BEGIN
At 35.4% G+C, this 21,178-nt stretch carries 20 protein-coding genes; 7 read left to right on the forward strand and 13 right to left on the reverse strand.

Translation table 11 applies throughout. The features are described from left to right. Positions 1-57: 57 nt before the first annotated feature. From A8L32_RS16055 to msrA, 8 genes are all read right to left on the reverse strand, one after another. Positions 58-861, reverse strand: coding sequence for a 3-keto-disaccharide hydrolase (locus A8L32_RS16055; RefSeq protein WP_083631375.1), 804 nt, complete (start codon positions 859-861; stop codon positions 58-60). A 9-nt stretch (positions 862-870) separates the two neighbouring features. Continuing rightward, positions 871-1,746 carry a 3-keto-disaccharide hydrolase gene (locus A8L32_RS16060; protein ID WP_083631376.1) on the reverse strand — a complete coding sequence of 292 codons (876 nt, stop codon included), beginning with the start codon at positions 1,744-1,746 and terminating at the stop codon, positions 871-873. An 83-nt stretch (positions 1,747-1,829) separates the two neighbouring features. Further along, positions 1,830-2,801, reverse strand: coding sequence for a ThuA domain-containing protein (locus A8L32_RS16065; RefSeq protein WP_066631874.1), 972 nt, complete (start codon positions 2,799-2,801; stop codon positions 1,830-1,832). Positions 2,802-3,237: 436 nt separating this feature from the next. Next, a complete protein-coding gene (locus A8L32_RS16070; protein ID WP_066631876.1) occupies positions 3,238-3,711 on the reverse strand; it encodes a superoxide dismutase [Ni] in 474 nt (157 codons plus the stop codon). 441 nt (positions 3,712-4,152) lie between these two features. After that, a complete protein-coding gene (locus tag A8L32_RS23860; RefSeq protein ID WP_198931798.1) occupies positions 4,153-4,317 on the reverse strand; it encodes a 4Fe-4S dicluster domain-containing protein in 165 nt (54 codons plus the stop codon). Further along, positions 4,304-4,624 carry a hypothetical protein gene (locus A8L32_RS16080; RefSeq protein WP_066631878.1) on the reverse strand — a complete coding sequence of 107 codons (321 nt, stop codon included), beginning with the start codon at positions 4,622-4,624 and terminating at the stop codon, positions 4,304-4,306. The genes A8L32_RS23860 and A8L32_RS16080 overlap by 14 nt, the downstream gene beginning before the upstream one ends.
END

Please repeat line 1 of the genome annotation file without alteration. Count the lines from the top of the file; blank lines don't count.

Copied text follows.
At 35.4% G+C, this 21,178-nt stretch carries 20 protein-coding genes; 7 read left to right on the forward strand and 13 right to left on the reverse strand.